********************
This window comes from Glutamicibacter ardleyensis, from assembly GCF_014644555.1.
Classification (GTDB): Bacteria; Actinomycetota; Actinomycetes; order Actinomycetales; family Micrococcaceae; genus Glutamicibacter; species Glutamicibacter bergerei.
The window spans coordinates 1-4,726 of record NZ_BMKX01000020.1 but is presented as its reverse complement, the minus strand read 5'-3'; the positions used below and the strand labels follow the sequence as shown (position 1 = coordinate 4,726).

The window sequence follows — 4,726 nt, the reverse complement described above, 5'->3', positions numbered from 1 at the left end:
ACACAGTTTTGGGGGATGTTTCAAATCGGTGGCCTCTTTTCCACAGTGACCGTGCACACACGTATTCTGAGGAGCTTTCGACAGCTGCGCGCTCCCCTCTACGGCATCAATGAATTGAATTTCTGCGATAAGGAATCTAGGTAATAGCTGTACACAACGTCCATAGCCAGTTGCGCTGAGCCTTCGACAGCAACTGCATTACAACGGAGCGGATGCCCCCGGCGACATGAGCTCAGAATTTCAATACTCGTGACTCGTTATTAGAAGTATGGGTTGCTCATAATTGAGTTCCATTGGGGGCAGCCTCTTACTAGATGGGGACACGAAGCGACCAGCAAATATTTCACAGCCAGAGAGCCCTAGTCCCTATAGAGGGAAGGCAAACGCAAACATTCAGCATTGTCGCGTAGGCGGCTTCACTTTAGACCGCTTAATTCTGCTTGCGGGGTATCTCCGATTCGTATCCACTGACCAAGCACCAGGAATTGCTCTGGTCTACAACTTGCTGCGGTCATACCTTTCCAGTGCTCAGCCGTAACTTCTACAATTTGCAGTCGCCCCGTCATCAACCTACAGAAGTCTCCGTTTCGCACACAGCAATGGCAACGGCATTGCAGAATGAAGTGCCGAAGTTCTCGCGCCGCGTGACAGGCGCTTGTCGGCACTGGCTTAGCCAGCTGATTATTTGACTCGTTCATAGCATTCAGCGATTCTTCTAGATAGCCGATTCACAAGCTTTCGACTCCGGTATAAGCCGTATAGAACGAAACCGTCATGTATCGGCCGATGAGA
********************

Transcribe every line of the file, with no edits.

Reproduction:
This window comes from Glutamicibacter ardleyensis, from assembly GCF_014644555.1.
Classification (GTDB): Bacteria; Actinomycetota; Actinomycetes; order Actinomycetales; family Micrococcaceae; genus Glutamicibacter; species Glutamicibacter bergerei.
The window spans coordinates 1-4,726 of record NZ_BMKX01000020.1 but is presented as its reverse complement, the minus strand read 5'-3'; the positions used below and the strand labels follow the sequence as shown (position 1 = coordinate 4,726).

The window sequence follows — 4,726 nt, the reverse complement described above, 5'->3', positions numbered from 1 at the left end:
ACACAGTTTTGGGGGATGTTTCAAATCGGTGGCCTCTTTTCCACAGTGACCGTGCACACACGTATTCTGAGGAGCTTTCGACAGCTGCGCGCTCCCCTCTACGGCATCAATGAATTGAATTTCTGCGATAAGGAATCTAGGTAATAGCTGTACACAACGTCCATAGCCAGTTGCGCTGAGCCTTCGACAGCAACTGCATTACAACGGAGCGGATGCCCCCGGCGACATGAGCTCAGAATTTCAATACTCGTGACTCGTTATTAGAAGTATGGGTTGCTCATAATTGAGTTCCATTGGGGGCAGCCTCTTACTAGATGGGGACACGAAGCGACCAGCAAATATTTCACAGCCAGAGAGCCCTAGTCCCTATAGAGGGAAGGCAAACGCAAACATTCAGCATTGTCGCGTAGGCGGCTTCACTTTAGACCGCTTAATTCTGCTTGCGGGGTATCTCCGATTCGTATCCACTGACCAAGCACCAGGAATTGCTCTGGTCTACAACTTGCTGCGGTCATACCTTTCCAGTGCTCAGCCGTAACTTCTACAATTTGCAGTCGCCCCGTCATCAACCTACAGAAGTCTCCGTTTCGCACACAGCAATGGCAACGGCATTGCAGAATGAAGTGCCGAAGTTCTCGCGCCGCGTGACAGGCGCTTGTCGGCACTGGCTTAGCCAGCTGATTATTTGACTCGTTCATAGCATTCAGCGATTCTTCTAGATAGCCGATTCACAAGCTTTCGACTCCGGTATAAGCCGTATAGAACGAAACCGTCATGTATCGGCCGATGAGA